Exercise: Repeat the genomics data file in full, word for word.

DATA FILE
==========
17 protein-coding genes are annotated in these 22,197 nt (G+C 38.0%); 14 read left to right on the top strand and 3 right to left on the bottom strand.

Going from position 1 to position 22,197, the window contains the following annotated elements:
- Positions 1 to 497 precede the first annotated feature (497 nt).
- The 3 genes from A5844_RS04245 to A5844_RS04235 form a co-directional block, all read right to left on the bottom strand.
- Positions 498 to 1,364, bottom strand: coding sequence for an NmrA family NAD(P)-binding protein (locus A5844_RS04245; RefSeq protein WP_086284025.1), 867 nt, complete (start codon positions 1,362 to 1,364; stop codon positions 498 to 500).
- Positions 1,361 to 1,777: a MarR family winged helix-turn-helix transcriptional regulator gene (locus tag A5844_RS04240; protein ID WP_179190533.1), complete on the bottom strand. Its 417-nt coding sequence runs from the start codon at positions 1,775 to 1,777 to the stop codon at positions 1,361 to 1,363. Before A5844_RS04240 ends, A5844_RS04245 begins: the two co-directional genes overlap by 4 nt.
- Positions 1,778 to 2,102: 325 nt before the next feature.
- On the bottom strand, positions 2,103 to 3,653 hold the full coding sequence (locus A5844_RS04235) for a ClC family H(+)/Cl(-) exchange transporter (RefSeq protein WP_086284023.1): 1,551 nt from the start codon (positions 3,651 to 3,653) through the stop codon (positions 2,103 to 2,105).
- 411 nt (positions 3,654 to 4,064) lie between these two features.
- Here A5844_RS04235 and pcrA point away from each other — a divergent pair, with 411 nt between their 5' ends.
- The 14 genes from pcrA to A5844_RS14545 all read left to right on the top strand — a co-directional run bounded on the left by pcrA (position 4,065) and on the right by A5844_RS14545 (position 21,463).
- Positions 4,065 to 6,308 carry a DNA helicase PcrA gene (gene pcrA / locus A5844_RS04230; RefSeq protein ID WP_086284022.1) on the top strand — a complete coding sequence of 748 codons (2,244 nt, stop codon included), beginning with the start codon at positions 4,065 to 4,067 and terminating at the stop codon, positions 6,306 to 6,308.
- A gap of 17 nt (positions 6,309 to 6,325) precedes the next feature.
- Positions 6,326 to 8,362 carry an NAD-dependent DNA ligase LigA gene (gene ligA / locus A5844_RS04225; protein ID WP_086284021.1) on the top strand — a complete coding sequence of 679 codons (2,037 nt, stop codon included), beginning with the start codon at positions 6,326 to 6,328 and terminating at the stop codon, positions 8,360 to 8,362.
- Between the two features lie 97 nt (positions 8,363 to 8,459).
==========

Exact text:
17 protein-coding genes are annotated in these 22,197 nt (G+C 38.0%); 14 read left to right on the top strand and 3 right to left on the bottom strand.

Going from position 1 to position 22,197, the window contains the following annotated elements:
- Positions 1 to 497 precede the first annotated feature (497 nt).
- The 3 genes from A5844_RS04245 to A5844_RS04235 form a co-directional block, all read right to left on the bottom strand.
- Positions 498 to 1,364, bottom strand: coding sequence for an NmrA family NAD(P)-binding protein (locus A5844_RS04245; RefSeq protein WP_086284025.1), 867 nt, complete (start codon positions 1,362 to 1,364; stop codon positions 498 to 500).
- Positions 1,361 to 1,777: a MarR family winged helix-turn-helix transcriptional regulator gene (locus tag A5844_RS04240; protein ID WP_179190533.1), complete on the bottom strand. Its 417-nt coding sequence runs from the start codon at positions 1,775 to 1,777 to the stop codon at positions 1,361 to 1,363. Before A5844_RS04240 ends, A5844_RS04245 begins: the two co-directional genes overlap by 4 nt.
- Positions 1,778 to 2,102: 325 nt before the next feature.
- On the bottom strand, positions 2,103 to 3,653 hold the full coding sequence (locus A5844_RS04235) for a ClC family H(+)/Cl(-) exchange transporter (RefSeq protein WP_086284023.1): 1,551 nt from the start codon (positions 3,651 to 3,653) through the stop codon (positions 2,103 to 2,105).
- 411 nt (positions 3,654 to 4,064) lie between these two features.
- Here A5844_RS04235 and pcrA point away from each other — a divergent pair, with 411 nt between their 5' ends.
- The 14 genes from pcrA to A5844_RS14545 all read left to right on the top strand — a co-directional run bounded on the left by pcrA (position 4,065) and on the right by A5844_RS14545 (position 21,463).
- Positions 4,065 to 6,308 carry a DNA helicase PcrA gene (gene pcrA / locus A5844_RS04230; RefSeq protein ID WP_086284022.1) on the top strand — a complete coding sequence of 748 codons (2,244 nt, stop codon included), beginning with the start codon at positions 4,065 to 4,067 and terminating at the stop codon, positions 6,306 to 6,308.
- A gap of 17 nt (positions 6,309 to 6,325) precedes the next feature.
- Positions 6,326 to 8,362 carry an NAD-dependent DNA ligase LigA gene (gene ligA / locus A5844_RS04225; protein ID WP_086284021.1) on the top strand — a complete coding sequence of 679 codons (2,037 nt, stop codon included), beginning with the start codon at positions 6,326 to 6,328 and terminating at the stop codon, positions 8,360 to 8,362.
- Between the two features lie 97 nt (positions 8,363 to 8,459).